A United Nations report described as the most authoritative and comprehensive assessment of global biodiversity ever published found that human exploitation of the natural world has pushed a million plant and animal species to the brink of extinction—with potentially devastating implications for the future of civilization.
"This is the most thorough, the most detailed and most extensive planetary health check. The take home message is that we should have gone to the doctor sooner. We are in a bad way."
—Andy Purvis, report author
Conducted by the Intergovernmental Science-Policy Platform on Biodiversity and Ecosystem Services (IPBES) and released Monday, the report warned that species extinction rates are "accelerating" at an "unprecedented" rate due to the human-caused climate crisis and economic activity.
"The overwhelming evidence of the IPBES Global Assessment, from a wide range of different fields of knowledge, presents an ominous picture," Sir Robert Watson, chair of the IPBES, said in a statement. "The health of ecosystems on which we and all other species depend is deteriorating more rapidly than ever. We are eroding the very foundations of our economies, livelihoods, food security, health, and quality of life worldwide."
While the report's findings—compiled by a team of hundreds of experts from 50 nations—are dire and cause for serious alarm, Watson said, there is still a window for action.
"It is not too late to make a difference, but only if we start now at every level from local to global," said Watson. "Through 'transformative change,' nature can still be conserved, restored, and used sustainably—this is also key to meeting most other global goals. By transformative change, we mean a fundamental, system-wide reorganization across technological, economic, and social factors, including paradigms, goals, and values."
Eduardo Brondizio, co-chair of the IPBES, echoed Watson, saying "business as usual has to end."
What are the 5 direct drivers of change in nature with largest relative global impacts?
1: Change in land & sea use.
2: Direct exploitation of organisms.
3: Climate Change
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5: Invasive Species.
— IPBES (@IPBES) May 6, 2019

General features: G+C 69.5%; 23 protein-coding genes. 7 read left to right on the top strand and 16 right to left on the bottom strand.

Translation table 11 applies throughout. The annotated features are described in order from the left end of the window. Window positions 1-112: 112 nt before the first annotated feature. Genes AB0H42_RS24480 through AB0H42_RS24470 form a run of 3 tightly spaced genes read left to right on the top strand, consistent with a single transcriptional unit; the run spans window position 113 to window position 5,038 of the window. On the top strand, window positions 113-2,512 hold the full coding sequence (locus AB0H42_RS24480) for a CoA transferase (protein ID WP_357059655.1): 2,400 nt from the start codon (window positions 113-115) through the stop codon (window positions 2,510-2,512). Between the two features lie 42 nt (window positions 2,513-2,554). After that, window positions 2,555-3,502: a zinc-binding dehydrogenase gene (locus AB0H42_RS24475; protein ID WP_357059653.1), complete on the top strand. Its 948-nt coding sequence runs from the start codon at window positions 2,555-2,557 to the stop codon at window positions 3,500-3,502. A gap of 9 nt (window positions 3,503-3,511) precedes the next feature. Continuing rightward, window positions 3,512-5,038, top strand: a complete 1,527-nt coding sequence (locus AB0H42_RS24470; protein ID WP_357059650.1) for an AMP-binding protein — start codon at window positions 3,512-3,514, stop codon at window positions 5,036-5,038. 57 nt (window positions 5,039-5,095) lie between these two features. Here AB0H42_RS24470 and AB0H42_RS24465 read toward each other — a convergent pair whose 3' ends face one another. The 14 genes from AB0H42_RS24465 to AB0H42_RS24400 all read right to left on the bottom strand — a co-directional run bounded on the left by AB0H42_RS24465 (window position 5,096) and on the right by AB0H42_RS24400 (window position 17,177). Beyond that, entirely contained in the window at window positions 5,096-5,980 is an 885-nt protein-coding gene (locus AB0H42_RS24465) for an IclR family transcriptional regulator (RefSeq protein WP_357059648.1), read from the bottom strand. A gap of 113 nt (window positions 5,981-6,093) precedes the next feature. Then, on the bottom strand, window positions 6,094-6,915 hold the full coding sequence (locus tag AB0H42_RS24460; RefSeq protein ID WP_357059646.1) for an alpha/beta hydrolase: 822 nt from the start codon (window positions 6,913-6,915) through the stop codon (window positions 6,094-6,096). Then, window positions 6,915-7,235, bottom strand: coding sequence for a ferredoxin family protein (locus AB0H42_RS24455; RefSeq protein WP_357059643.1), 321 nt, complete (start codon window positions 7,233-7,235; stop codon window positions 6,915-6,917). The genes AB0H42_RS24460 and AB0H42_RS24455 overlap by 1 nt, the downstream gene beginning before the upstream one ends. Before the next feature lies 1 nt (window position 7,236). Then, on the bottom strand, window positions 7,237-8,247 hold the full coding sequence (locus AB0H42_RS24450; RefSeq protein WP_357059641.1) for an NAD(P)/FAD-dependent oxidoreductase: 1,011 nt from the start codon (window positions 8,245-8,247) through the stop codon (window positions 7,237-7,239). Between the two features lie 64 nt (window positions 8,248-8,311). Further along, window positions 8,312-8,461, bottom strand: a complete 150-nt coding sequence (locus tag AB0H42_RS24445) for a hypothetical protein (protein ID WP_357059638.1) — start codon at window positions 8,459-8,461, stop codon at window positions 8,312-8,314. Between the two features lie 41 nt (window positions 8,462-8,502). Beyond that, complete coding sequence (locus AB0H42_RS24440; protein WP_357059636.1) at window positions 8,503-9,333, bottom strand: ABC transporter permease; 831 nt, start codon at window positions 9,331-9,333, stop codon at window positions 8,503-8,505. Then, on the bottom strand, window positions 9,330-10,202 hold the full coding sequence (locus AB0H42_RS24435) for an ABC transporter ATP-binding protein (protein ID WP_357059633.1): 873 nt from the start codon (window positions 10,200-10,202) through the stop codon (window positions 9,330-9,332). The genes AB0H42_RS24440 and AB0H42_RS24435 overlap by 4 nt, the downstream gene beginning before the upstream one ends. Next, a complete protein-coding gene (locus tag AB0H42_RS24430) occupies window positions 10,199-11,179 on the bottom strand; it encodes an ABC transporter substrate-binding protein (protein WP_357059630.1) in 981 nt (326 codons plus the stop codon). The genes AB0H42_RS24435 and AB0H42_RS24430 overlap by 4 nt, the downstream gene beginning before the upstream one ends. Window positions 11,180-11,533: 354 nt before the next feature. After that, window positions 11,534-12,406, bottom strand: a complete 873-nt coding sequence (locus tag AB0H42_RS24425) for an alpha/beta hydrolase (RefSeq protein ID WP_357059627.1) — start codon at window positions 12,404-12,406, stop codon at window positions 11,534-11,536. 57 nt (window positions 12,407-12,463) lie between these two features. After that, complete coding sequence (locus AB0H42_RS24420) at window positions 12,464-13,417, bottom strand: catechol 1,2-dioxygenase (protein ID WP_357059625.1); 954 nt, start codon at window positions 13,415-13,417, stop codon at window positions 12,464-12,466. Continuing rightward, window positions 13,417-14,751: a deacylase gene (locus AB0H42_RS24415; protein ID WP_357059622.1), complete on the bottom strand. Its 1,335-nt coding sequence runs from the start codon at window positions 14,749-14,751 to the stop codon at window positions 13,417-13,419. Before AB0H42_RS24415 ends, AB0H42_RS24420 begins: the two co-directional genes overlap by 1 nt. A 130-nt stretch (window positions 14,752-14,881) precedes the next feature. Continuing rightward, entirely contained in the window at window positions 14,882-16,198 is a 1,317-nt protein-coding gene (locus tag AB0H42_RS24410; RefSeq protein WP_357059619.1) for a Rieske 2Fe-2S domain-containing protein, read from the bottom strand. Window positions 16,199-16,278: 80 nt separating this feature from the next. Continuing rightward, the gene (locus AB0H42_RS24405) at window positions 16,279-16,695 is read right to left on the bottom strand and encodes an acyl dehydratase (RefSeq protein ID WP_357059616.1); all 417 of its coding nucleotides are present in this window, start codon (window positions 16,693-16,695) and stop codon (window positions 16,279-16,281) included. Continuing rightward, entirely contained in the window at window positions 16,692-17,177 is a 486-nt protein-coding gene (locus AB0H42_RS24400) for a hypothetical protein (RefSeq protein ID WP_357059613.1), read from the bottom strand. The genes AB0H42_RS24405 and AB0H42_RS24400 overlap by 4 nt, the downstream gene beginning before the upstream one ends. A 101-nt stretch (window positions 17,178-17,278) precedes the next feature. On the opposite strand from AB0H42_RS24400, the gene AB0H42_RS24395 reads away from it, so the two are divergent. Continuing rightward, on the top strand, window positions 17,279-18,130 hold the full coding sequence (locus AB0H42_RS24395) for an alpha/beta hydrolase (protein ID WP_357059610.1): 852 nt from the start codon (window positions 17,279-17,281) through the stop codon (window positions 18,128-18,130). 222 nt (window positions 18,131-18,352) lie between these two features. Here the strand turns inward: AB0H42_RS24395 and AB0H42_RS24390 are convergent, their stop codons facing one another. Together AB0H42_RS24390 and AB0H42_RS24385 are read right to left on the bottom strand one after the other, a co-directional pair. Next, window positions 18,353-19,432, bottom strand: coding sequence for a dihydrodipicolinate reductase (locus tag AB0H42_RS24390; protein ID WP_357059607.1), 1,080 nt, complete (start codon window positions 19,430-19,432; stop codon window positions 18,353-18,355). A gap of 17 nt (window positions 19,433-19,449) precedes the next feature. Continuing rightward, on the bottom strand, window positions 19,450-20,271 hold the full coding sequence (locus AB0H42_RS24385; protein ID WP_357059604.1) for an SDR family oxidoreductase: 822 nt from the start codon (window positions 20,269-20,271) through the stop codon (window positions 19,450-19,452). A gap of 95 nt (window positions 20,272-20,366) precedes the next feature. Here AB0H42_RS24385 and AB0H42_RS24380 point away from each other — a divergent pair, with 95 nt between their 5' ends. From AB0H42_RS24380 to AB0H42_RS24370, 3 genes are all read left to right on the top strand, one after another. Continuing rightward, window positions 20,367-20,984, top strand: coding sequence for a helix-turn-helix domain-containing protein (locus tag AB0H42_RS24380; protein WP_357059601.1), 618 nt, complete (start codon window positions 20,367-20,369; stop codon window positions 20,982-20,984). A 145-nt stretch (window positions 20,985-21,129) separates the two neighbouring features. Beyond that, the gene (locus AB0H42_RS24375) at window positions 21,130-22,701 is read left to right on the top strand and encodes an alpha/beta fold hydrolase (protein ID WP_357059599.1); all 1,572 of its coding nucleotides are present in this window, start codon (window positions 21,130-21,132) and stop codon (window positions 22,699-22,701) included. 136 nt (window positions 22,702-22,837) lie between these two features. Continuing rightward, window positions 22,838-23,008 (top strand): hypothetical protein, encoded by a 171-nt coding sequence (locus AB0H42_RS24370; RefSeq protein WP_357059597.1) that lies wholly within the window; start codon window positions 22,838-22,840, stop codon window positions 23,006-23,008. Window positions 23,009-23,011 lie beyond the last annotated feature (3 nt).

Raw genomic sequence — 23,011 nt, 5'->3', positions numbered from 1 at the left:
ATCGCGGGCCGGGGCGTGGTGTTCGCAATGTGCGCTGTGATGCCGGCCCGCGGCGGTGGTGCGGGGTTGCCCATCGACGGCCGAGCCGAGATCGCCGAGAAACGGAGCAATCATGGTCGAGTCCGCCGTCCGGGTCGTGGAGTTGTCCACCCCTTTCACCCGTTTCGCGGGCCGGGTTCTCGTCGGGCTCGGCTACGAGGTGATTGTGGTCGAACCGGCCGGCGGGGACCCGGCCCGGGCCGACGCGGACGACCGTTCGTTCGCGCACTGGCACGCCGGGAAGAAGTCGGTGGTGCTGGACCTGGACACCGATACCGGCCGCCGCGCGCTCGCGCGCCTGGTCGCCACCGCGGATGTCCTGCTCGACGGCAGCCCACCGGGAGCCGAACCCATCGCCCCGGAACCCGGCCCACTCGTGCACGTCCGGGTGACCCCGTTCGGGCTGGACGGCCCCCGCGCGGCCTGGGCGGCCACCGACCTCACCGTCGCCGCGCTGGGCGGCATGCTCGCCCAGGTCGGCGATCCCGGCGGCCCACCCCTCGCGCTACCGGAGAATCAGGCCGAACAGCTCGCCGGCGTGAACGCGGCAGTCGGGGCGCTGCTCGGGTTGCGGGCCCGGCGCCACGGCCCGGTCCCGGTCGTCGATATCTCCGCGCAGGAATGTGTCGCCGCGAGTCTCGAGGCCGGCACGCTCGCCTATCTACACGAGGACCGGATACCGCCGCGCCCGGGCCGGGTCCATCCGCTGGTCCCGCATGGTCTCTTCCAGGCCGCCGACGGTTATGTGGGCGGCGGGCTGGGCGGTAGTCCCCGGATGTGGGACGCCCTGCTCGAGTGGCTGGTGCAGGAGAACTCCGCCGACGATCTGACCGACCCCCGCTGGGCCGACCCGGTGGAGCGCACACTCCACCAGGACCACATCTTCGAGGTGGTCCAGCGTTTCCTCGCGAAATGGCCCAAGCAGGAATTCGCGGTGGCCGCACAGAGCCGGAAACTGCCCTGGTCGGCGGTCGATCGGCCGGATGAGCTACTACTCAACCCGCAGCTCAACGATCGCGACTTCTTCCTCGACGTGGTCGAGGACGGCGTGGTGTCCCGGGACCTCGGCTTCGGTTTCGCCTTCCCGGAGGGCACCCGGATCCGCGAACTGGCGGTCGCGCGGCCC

The IPBES report comes as youth-led movements across the globe are organizing and taking to the streets en masse to pressure political leaders to take climate action in line with the urgency demanded by the scientific evidence.
Andrew Wetzler, managing director of the nature program for the Natural Resources Defense Council (NRDC), told the Washington Post that the IPBES assessment shows "that nature is collapsing around us and it's a real wake-up call to humanity."
- The average abundance of native species in most major land-based habitats has fallen by at least 20 percent, mostly since 1900;
- More than 40 percent of amphibian species, almost 33 percent of reef forming corals, and more than a third of all marine mammals are threatened;
- The picture is less clear for insect species, but available evidence supports a tentative estimate of 10 percent being threatened;
- At least 680 vertebrate species had been driven to extinction since the 16th century and more than 9 percent of all domesticated breeds of mammals used for food and agriculture had become extinct by 2016, with at least 1,000 more breeds still threatened.
Andy Purvis, professor at the Natural History Museum in London and one of the report's main authors, said the findings show that the "society we would like our children and grandchildren to live in is in real jeopardy."
"This is the most thorough, the most detailed and most extensive planetary health check. The take home message is that we should have gone to the doctor sooner. We are in a bad way," Purvis said. "I cannot overstate it. If we leave it to later generations to clear up the mess, I don't think they will forgive us."